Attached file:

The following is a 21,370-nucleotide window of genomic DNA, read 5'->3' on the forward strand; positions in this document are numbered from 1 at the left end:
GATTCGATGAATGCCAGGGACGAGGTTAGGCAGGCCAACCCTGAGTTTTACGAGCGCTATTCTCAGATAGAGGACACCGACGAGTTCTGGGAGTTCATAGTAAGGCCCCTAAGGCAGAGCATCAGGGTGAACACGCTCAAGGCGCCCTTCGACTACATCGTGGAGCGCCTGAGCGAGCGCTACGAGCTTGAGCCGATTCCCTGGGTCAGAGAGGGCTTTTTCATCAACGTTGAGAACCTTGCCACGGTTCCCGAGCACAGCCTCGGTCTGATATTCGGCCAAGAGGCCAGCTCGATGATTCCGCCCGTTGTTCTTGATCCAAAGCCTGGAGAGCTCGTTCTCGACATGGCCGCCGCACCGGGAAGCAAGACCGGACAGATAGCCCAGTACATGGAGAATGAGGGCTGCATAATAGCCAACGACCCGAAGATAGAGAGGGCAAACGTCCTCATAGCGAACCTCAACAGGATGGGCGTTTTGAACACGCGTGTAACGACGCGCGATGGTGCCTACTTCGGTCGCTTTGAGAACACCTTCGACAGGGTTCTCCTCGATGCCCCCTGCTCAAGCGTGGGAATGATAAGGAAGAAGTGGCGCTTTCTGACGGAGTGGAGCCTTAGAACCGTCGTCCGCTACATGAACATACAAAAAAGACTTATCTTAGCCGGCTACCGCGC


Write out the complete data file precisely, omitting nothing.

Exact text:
The following is a 21,370-nucleotide window of genomic DNA, read 5'->3' on the forward strand; positions in this document are numbered from 1 at the left end:
GATTCGATGAATGCCAGGGACGAGGTTAGGCAGGCCAACCCTGAGTTTTACGAGCGCTATTCTCAGATAGAGGACACCGACGAGTTCTGGGAGTTCATAGTAAGGCCCCTAAGGCAGAGCATCAGGGTGAACACGCTCAAGGCGCCCTTCGACTACATCGTGGAGCGCCTGAGCGAGCGCTACGAGCTTGAGCCGATTCCCTGGGTCAGAGAGGGCTTTTTCATCAACGTTGAGAACCTTGCCACGGTTCCCGAGCACAGCCTCGGTCTGATATTCGGCCAAGAGGCCAGCTCGATGATTCCGCCCGTTGTTCTTGATCCAAAGCCTGGAGAGCTCGTTCTCGACATGGCCGCCGCACCGGGAAGCAAGACCGGACAGATAGCCCAGTACATGGAGAATGAGGGCTGCATAATAGCCAACGACCCGAAGATAGAGAGGGCAAACGTCCTCATAGCGAACCTCAACAGGATGGGCGTTTTGAACACGCGTGTAACGACGCGCGATGGTGCCTACTTCGGTCGCTTTGAGAACACCTTCGACAGGGTTCTCCTCGATGCCCCCTGCTCAAGCGTGGGAATGATAAGGAAGAAGTGGCGCTTTCTGACGGAGTGGAGCCTTAGAACCGTCGTCCGCTACATGAACATACAAAAAAGACTTATCTTAGCCGGCTACCGCGC